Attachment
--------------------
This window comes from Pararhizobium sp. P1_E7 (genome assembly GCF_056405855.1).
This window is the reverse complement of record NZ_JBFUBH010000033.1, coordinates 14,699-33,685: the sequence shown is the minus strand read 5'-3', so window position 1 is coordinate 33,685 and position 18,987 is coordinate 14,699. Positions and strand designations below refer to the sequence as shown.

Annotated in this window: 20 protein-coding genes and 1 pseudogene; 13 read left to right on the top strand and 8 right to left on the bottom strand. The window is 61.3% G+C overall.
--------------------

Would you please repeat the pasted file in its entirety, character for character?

This window comes from Pararhizobium sp. P1_E7 (genome assembly GCF_056405855.1).
This window is the reverse complement of record NZ_JBFUBH010000033.1, coordinates 14,699-33,685: the sequence shown is the minus strand read 5'-3', so window position 1 is coordinate 33,685 and position 18,987 is coordinate 14,699. Positions and strand designations below refer to the sequence as shown.

Annotated in this window: 20 protein-coding genes and 1 pseudogene; 13 read left to right on the top strand and 8 right to left on the bottom strand. The window is 61.3% G+C overall.